The Ax-2 crew (left to right): Saudi astronauts Ali Alqarni and Rayyanah Barnawi, mission commander Peggy Whitson and co-pilot John Shoffner. / Credit: Axiom Space

“Our mission control is working in Houston, full time, three shifts, to change our plans and our schedules based on activities that were or were not completed, working with NASA teams to integrate all that together with the station crews up here. So it’s a pretty complex job,” Whitson said.

“Just learning the ropes and developing new techniques that we think will be more efficient for use on Axiom’s station is really important as precursor steps. When we have a module up here, we’ll be working from that same mission control as we’re building it out. And so I think it’s an extremely important step for us.”

The Ax-2 crew is carrying out 20 research projects in a variety of fields, requiring long hours of work. But Whitson said she’s making sure the rookies make time to enjoy the experience, telling them “to spend at least 90 minutes one time and go around the world and watch the whole thing.”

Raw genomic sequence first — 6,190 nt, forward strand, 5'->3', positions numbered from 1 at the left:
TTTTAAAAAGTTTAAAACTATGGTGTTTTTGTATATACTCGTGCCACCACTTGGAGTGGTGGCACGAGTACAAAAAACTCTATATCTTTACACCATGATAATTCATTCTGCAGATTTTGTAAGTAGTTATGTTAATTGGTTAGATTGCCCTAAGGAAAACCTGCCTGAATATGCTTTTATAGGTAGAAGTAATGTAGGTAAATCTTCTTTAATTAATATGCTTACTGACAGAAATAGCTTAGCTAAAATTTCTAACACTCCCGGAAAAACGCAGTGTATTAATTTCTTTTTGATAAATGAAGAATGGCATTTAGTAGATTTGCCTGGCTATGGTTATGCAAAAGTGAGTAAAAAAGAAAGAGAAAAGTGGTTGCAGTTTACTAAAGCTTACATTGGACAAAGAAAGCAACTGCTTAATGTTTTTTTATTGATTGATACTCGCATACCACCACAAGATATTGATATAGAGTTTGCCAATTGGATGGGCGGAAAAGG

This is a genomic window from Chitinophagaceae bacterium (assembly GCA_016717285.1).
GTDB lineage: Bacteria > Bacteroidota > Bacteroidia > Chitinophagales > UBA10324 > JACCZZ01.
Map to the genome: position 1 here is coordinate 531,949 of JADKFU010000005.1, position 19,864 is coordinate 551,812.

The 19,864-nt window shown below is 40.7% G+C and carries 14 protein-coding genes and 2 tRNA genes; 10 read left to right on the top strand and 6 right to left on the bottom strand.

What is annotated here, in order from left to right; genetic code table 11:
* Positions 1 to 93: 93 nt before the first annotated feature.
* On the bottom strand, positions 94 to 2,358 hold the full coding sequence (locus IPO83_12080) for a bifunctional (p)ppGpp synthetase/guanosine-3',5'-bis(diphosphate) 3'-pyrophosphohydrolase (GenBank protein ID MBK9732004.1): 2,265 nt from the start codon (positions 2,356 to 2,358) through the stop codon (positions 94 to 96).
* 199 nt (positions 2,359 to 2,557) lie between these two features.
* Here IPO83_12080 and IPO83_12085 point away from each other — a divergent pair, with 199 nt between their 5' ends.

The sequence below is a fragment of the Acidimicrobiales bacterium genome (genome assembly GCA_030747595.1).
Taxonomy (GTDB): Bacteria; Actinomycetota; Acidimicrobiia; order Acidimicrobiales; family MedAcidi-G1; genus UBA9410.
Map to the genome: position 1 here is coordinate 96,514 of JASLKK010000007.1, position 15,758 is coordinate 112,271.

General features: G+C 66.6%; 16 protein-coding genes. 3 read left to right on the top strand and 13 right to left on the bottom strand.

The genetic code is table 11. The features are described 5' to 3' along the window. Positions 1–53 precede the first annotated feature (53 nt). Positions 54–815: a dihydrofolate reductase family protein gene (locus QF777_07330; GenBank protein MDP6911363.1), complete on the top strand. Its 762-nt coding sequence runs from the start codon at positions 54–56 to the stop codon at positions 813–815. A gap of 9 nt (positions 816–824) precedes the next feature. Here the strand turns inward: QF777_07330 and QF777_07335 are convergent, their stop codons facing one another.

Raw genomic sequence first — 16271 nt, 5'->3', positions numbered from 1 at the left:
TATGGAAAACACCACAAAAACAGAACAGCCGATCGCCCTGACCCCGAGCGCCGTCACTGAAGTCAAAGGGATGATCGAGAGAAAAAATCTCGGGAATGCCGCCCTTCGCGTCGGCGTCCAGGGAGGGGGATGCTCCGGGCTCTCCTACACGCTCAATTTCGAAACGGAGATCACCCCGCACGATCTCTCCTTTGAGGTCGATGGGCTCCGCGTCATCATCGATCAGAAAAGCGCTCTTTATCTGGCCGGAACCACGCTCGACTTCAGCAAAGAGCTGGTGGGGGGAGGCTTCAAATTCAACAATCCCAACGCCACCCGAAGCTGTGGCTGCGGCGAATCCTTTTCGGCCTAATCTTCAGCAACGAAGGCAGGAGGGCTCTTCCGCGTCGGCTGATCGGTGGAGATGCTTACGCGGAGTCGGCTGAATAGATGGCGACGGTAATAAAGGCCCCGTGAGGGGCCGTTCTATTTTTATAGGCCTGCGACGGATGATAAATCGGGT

The arrival of the Ax-2 astronauts boosted the space station crew from seven to 11. Asked if it was crowded in the lab, Whitson said “there are traffic jams at times because people are working in front of science racks and then people are trying to go around and behind and above and below.”

“We haven’t had too many bump-ins yet, but there have been a few,” she said. “So there definitely is more traffic and the station crew has been extremely welcoming for us.”

Whitson and her Ax-2 crewmates plan to close out their eight-day station visit on Tuesday, undocking and returning to Earth with a splashdown off the coast of Florida.